The proposed epidural catheter fixation techniques include standard dressing, adhesive transparent dressing, tunneling, and epidural catheter clamp (Lockit clamp®, Smiths Medical, Czech Republic) [58]. Catheter migration is caused by patient movement [9]; spine flexion and extension [10]; spontaneous peeling of the adhesive dressing after getting wet due to perspiration, blood, discharges from the surgical incision, or skin movement during changes in patient positioning. Catheter migration secondary to skin movement cannot be avoided completely by fixing the catheter to the skin with the help of adhesive dressing; fixation techniques that minimize the traction on the catheter by skin rolling due to patient movement should be more effective in minimizing catheter migration.
This randomized control study compared the role of two epidural catheter tunneling techniques for the prevention of epidural catheter migration. The primary objective of this study was the assessment of epidural catheter migration.

Materials and Methods

The protocol for this randomized control study was approved by the institutional ethical committee (IEC code: IEC-07-IP-82) and registered in the Clinical Trials Registry-India (Registration number: CTRI/2016/11/007453). Written informed consent was obtained from all study participants. The clinical research was done following the ethical principles for medical research involving human subjects in accordance with the Helsinki Declaration 2013.
This study included adult patients aged 20–65 years with American Society of Anesthesiologists physical status I and II scheduled for major upper abdominal surgery under general anesthesia along with thoracic epidural analgesia. The surgical procedures included gastrectomy, colectomy, pancreaticoduodenectomy, exploratory laparotomy, and hepaticojejunostomy.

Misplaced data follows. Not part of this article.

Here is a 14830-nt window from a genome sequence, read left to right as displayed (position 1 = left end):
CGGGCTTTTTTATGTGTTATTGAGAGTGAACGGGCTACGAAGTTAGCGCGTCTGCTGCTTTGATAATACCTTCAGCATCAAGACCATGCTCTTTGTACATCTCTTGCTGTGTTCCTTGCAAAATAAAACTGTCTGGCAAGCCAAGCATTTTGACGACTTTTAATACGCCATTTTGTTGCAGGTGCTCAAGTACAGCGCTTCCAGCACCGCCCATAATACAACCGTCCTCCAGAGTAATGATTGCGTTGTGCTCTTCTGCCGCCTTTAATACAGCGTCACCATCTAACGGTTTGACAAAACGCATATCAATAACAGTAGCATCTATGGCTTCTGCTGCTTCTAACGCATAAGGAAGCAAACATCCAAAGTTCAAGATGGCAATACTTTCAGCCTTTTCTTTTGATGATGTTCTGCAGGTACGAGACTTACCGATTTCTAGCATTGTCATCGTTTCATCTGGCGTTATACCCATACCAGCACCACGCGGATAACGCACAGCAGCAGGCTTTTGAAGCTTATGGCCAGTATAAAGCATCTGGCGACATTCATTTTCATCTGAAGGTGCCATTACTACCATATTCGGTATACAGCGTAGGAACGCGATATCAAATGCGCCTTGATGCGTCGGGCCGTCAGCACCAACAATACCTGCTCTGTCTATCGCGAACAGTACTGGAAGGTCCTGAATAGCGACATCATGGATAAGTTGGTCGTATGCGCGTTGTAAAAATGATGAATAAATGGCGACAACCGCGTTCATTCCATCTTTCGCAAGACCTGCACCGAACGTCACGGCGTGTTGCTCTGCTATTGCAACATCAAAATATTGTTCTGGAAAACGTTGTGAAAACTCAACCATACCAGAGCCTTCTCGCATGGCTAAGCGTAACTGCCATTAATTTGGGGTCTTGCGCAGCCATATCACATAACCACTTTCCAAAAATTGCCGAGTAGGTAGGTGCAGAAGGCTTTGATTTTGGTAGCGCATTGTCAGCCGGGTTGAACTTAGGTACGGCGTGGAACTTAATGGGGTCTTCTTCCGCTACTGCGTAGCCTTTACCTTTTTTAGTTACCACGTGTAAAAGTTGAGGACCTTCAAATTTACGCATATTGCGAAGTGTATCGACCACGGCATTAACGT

The exclusion criteria included patient refusal, uncontrolled systemic diseases, signs of local or systemic infection, coagulation disorders, and anatomical abnormalities.
Patients were recruited during the pre-anesthetic evaluation; each patient satisfying the inclusion criteria was randomly assigned to one of the three groups, with 50 patients in each group. Patient randomization was done by a project nurse not involved in the study with the help of a computer-generated table of random numbers. The random allocation sequence was sealed in an envelope; the anesthesia resident assigned to place the thoracic epidural catheter on the day of surgery opened these envelopes on the morning of surgery. The thoracic epidural catheter was placed in the T7 to T10 intervertebral spaces during the preoperative period under aseptic precautions. The epidural catheter (BD Perisafe®, Becton, Dickinson and Company, USA) was placed using a paramedian approach with loss of resistance technique; the epidural catheter with three lateral orifices was inserted with 5 cm of the catheter lying within the epidural space.